Louise Nevelson spent decades struggling for recognition. "For forty years I wanted to jump out of windows." "I didn't have the price ( 5 cents on the subway ) to go uptown." "I belived in myself." I wasn't going to let a soul on earth judge my life. "I was so desperate that I decided that I had to have a show or I was going to cut my throat." At this point a wealthy Cousin arrived in New York for a visit. Took her out to elegant dinner etc. "I suddenly realized that while I was having trouble sustaining myself, he spent a thousand dollars in two days." The time had come to make some serious changes in her life. "I said to myself, what's the best gallery in New York? She stalked into this gallery and demanded he exhibit her work. He repied he didn't know her work. Well you can come and see it. He showed the next day, gave her a show in 3 weeks. No sales were made.
She created some works in a workshop that were valued at $150,000. "When I heard that I was cured." "It wasn't that I had the money, or was going to have it, it was just that it made everything bothering me seem ludicrous." Between 1946 and 1955 she had no One-Woman shows. Determined to be noticed, she showed in every group show she could. "I showed anywhere I was asked." "I showed, I didn't care where... My feeling is show wherever you can. I don't care whether it's prestigious or not. I'll flood the market with the work, so they'll know I'm here."
Nevelson believes you create your own life.
" The purest and most thoughtful minds are those which love color the most." John Ruskin [ 1819-1900 ].
"Color is my day-long obsession, joy and torment." Claude Monet
[ 1840-1926 ]. French Impressionist Painter.
"Color has taken a hold of me; no longer do I have to chase after it. I know that it has hold of me forever. That is the significance of this blessed moment. Color and I are one. I am a painter." Paul Klee [ 1879-1940 ].
"Color is the keyboard, the eyes are the harmonies, the soul is the piano with many strings. The artist is the hand that plays, touching one key or another, to cause vibrations in the soul." Wassily Kandinsky [ 1866-1944 ]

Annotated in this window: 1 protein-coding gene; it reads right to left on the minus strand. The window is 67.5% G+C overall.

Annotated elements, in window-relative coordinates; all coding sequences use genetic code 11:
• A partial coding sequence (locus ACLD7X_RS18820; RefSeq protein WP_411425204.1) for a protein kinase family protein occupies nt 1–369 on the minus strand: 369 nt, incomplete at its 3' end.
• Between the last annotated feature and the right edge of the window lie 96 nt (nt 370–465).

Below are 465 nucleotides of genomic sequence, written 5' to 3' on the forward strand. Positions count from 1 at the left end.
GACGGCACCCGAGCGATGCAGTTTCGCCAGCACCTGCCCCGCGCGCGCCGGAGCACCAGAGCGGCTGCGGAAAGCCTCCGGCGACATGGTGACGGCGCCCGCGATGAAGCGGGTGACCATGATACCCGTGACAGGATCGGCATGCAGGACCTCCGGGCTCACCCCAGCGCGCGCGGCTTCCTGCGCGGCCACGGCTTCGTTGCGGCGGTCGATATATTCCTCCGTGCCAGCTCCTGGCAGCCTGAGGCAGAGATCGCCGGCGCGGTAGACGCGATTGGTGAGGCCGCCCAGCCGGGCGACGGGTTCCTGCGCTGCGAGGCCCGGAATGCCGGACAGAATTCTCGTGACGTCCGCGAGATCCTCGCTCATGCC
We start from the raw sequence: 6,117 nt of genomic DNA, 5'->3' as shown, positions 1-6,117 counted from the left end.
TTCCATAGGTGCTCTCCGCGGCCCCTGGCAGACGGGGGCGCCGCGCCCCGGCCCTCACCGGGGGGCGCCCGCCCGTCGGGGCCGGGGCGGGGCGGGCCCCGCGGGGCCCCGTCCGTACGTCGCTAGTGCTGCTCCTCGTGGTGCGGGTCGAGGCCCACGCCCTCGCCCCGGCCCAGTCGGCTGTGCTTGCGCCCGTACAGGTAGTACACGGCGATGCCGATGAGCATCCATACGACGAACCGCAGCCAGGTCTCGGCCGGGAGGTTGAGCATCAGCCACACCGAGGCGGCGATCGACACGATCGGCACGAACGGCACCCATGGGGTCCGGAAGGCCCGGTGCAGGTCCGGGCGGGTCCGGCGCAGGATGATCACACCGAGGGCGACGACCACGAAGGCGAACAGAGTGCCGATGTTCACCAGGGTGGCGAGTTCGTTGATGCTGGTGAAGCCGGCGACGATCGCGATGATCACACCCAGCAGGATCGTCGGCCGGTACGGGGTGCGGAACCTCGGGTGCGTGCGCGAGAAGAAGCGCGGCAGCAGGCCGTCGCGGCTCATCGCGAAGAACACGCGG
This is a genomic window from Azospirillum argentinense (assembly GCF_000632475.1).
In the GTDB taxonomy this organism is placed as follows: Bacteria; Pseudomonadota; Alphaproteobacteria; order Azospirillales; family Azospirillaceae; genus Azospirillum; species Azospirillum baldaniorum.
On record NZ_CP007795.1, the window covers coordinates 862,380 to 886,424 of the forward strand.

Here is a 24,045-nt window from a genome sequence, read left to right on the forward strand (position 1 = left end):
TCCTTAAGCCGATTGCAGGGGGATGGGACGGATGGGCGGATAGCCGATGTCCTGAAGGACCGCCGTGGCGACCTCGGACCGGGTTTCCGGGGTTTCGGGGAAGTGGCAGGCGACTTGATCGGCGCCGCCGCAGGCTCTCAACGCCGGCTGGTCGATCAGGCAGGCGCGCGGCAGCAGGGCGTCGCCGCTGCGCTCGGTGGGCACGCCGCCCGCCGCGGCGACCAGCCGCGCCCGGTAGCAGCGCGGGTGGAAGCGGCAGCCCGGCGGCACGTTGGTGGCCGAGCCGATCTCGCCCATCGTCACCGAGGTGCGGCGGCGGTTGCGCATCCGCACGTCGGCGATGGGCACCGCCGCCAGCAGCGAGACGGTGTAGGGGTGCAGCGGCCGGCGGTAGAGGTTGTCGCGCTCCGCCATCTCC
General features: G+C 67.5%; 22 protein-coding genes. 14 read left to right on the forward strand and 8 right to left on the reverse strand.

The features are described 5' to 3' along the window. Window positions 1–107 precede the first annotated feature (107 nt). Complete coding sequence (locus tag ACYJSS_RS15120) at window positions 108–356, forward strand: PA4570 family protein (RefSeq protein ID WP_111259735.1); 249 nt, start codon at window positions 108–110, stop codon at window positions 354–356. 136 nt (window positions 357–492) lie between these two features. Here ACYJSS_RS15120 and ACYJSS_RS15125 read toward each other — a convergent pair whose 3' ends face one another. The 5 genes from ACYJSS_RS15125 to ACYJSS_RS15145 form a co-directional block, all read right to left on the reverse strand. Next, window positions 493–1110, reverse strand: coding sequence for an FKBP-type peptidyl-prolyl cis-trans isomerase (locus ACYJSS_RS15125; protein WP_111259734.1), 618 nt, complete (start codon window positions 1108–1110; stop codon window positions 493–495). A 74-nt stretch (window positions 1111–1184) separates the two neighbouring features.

Modern Russian painter, one of the first creators of Pure Abstraction in modern painting and founder of Der Blaue Reiter.
Understand this Pat, I am not blaming myself, but I need to be realistic. There is some reason I did not have the guts to call this wedding off when the bastard stole my money from my savings account--a month before we married. And I need to accept that responsibility. If more woman would do that there wouldn't be so many chapters of the International Association of Man Haters.--with 5000 card carrying members!.
Nobody can make you do anything you do not want to do. People only do what you give them permission to do!! And we usually give people permission to fuck over us when we are looking for some easy answer to our current set of problems. And in my case honestly speaking, if I wasn't seeking outside answers to my inner turmoil, then I would have had the good sense to see that he surely was not the answer.
I mean I had choices all along, and the choices I made were not made at gun point. So I need not waste my energy huffin' and puffin' and fuming about how he turned out to be a "fraud". I need to look in the mirror and ask the burning question, just how and when did I stop believing in myself so much so that I refuse to trust my own instincts in something so serious as this." Why was I willing to move forward when all the signs were there, who did I think I was that all this situation needed was me and my "brilliance" to fix it...those Pat are the overriding questions that I will have to look within for the answers........
The art world is in retrograde, once again. The pashas and doyennes at the prestigious galleries in NYC, LA, DC, London, Paris, and Berlin are sitting around with their thumbs up their butts looking for the "Next Movement," anxiously hoping that the next one is not what it is now; a bowel movement!